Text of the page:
This actually is doable with existing professionals and paraprofessionals (student and faculty counselors, if they are organized and trained to observe and monitor these situations and individuals. As James Gilligan, a scholar of violence, who was a prison psychiatrist, has written, “I have yet to see a serious act of violence that was not provoked by the experience of feeling shamed and humiliated and that did not represent the attempt to prevent or undo this loss of face”.
Professor Black further develops this theory by emphasizing that “the vectors of social geometry propel individuals to do what they do…There are particular social configurations that produce various kinds of behavior. It is the configuration that generates the violence. It is not peculiar to the individual. There is not something in the individual’s mind that brings the event into existence”, says Black.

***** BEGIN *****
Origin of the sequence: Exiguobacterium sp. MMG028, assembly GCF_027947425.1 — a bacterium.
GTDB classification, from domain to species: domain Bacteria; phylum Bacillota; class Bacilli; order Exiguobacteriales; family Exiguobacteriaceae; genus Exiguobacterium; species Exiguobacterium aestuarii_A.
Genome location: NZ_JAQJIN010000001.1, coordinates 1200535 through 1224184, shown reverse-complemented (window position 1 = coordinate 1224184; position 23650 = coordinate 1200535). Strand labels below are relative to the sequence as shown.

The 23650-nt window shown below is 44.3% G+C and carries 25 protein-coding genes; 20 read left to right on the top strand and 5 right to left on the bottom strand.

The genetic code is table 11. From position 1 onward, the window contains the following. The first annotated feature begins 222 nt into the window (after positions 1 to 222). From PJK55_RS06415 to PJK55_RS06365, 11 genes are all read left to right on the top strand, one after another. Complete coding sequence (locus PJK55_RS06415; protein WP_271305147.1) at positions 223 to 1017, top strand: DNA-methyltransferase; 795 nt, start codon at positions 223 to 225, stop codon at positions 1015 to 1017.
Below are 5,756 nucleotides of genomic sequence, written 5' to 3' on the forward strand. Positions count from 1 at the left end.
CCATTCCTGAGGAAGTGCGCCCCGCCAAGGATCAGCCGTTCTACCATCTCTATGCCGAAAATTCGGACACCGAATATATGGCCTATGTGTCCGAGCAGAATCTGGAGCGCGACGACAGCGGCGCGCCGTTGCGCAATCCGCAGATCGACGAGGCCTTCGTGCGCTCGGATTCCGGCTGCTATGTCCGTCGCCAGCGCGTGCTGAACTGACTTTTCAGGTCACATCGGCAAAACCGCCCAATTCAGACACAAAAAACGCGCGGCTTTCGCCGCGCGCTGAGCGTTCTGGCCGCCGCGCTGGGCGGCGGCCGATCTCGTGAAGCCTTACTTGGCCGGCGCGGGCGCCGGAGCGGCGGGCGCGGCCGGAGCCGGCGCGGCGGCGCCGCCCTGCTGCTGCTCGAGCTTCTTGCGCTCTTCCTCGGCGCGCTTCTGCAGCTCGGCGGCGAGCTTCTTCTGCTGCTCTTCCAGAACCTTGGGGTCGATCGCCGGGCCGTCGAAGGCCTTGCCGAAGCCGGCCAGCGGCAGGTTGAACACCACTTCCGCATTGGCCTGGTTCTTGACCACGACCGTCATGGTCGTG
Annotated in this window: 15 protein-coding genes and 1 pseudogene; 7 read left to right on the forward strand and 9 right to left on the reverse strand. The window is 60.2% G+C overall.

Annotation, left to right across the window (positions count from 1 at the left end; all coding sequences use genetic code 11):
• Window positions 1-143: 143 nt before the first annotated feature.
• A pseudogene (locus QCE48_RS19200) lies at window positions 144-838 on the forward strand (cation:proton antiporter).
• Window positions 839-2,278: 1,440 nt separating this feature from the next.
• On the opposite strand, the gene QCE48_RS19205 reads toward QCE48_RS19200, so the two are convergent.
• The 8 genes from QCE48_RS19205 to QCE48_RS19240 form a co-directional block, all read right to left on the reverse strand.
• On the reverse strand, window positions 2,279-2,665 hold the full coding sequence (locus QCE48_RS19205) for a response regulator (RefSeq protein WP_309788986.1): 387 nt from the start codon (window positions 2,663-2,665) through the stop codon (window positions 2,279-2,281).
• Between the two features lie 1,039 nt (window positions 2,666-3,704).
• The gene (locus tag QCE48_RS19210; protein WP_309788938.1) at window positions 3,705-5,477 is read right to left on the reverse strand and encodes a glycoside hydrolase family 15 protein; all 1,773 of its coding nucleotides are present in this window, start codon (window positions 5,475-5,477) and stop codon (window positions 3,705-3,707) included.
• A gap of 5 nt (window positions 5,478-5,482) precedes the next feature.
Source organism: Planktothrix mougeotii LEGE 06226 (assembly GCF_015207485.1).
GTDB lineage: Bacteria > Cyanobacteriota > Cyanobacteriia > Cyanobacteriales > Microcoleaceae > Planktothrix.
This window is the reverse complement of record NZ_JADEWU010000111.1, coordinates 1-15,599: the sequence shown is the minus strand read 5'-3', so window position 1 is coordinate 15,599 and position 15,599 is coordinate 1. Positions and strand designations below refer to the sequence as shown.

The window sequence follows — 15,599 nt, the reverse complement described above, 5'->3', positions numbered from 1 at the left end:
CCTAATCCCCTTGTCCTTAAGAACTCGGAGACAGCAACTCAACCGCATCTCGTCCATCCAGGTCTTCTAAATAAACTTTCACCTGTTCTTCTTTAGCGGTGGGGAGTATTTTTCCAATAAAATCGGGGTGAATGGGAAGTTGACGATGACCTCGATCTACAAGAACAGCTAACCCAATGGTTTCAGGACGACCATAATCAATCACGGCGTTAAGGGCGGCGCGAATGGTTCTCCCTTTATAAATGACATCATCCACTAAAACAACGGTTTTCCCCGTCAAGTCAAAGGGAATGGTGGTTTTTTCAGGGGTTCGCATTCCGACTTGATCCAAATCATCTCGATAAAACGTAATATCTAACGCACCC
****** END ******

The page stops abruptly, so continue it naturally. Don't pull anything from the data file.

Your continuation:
Based on my own experience of observing evidence of criminal activity for 25 years on the Bench, I don’t agree completely with Professor Black that “there is not something in the individual’s mind” that motivates criminal activity. As a minimum, my experience tells me that an individual’s personality, shaped by his or her biology, environment and history, may affect his response to a particular social configuration or relationship. But the theory is still worth researching further and developing for the reasons cited earlier.
This theory of Professor Black’s, even if it is not accepted in its pure form, as is the case with this writer, still threatens some bedrock premises of our criminal justice system. The theory, as Washington Post columnist Shankar Vedantam notes, “…threatens conservative beliefs about the role of personal responsibility and accountability for criminal acts as well as liberal notions about there being a psychological or “humanistic” explanation for all behavior. Nevertheless, as long as no one claims to know how to predict future behavior and therefore how to stop human beings from killing or hurting other human beings, we ought to explore every possible explanation for what people do and why they do it. The debate about what we do about violent crime should not be limited to what columnist E.J. Dione calls “technical details or ideological predispositions”. More on those on another day.